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National 4-H Council Recognizes Sen. Saxby Chambliss

By for CAES News

National 4-H Council recognized Senator Saxby Chambliss (R-GA) with the 4-H Champion for Kids Award today during a 4-H Congressional Breakfast on Capitol Hill. Chambliss received the award in honor of his work advancing 4-H youth development in Georgia.

Chambliss, of Moultrie, Ga., serves as co-chair of the U.S. Senate’s 4-H Caucus. A U.S. Senator since 2003 and in Congress since 1995, Chambliss grew up in Tennessee’s 4-H program and was inducted to the National 4-H Hall of Fame in 2009. He attributes his success as a public speaker and as a politician to early 4-H experiences, including giving his first public speech at school in Tracy City, Tenn.

"My first public speech was as a sixth-grader in a 4-H competition, standing on a table in the lunch room. Since then, I have delivered many speeches, but I will never forget that experience 4-H afforded me as a child. It is truly an honor to receive this award and a privilege to support the mission and principles of 4-H," Chambliss said.

Chambliss co-hosted the breakfast along with Congressman Tom Latham (R-IA), Senator Debbie Stabenow (D-MI) and Congressman Chris Van Hollen (D-MD). The purpose of the event was to spotlight the importance of positive youth development programs in addressing urgent challenges facing America's youth. Congressional speakers included Senator Christopher Coons (D-DE), Congresswoman Cathy McMorris Rodgers (R-WA) and Senator Barbara Boxer (D-CA).

“This is the first 4-H Congressional Breakfast for National 4-H Council and we were thrilled to have such great response from dozens of congressional leaders, including 10 who are 4-H alumni and know the power of positive youth development firsthand,” said Jennifer Sirangelo, president and CEO of the National 4-H Council. “We were particularly pleased to have the chance to honor Senator Chambliss for his years of support as a true champion for youth.”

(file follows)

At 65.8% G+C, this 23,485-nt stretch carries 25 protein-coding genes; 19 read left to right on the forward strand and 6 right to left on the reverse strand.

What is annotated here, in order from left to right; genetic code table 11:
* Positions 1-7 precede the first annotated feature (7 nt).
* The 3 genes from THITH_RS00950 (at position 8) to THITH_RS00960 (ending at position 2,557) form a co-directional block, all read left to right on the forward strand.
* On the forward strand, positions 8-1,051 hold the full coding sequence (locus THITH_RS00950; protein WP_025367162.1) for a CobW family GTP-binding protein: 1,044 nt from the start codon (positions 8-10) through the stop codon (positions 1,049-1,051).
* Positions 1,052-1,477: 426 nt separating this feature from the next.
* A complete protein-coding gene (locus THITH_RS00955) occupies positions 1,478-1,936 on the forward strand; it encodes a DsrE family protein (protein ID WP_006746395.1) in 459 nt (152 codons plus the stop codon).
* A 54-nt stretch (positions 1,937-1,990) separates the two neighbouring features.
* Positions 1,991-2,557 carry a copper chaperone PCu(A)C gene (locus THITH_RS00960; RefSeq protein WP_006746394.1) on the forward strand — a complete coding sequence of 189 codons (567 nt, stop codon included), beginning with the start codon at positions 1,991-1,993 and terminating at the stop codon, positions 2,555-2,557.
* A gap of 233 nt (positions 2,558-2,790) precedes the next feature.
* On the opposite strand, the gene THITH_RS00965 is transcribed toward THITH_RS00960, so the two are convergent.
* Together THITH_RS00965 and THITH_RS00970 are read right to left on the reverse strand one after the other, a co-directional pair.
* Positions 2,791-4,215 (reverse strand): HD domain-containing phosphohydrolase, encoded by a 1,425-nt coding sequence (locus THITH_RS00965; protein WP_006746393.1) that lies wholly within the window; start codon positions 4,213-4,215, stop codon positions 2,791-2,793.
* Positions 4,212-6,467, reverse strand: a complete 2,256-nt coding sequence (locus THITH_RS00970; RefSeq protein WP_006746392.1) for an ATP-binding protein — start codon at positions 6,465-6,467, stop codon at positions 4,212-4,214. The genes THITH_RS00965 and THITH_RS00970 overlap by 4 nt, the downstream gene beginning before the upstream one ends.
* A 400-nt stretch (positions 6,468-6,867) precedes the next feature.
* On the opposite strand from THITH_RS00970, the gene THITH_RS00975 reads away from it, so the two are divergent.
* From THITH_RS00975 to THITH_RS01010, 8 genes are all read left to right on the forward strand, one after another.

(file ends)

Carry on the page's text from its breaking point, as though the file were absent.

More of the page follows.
During the event, National 4-H Council thanked Congress for their support of positive youth development and recognized the Congressional 4-H alumni who in attendance.

Georgia 4-H, which is operated as part of University of Georgia Extension, currently serves more than 170,000 young Georgians each year through local 4-H club activities, youth challenge and development programs and environmental education programs. While 4-H was founded in the early 20th century to encourage the development of better farming and home management techniques, the program has evolved over the last 100 years. Today’s 4-H focuses on the development of youth leadership, public speaking and team building skills. In 2013, 4-H announced a new Science, Technology, Engineering and Mathematics campaign that would use its unique structure to encourage 1 million young Americans to choose careers in science and technology.

Many notable Georgians attribute their success at least in part to the time they spent in 4-H. Jennifer Nettles, female vocalist for the popular duo Sugarland, demonstrated the evaluation skills she learned in 4-H while selecting the top finalists in the new ABC singing competition show "Duets". Nettles received the National 4-H Alumni Medallion as did Nancy Grace, CNN Headline News commentator.

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About 4-H

4-H is a community of seven million young people around the world learning leadership, citizenship, and life skills.

National 4-H Council is the private, non-profit partner of the Cooperative Extension System and 4-H National Headquarters located at the National Institute of Food and Agriculture within the United States Department of Agriculture. In the U.S., the 109 land-grant universities and Cooperative Extension implement 4-H programs through more than 3,000 local offices serving every county and parish in the country. Outside the U.S., 4-H programs operate through independent, country-led organizations in more than 50 countries.

Georgia 4-H is operated through UGA Extension in every county in Georgia. Georgia 4-H programs are open to students in fifth grade through high school who attend public and private schools and are home schooled. To learn more about Georgia 4-H, visit www.Georgia4-H.org or find them on Facebook.

Merritt Melancon is a news editor with the University of Georgia College of Agricultural and Environmental Sciences.
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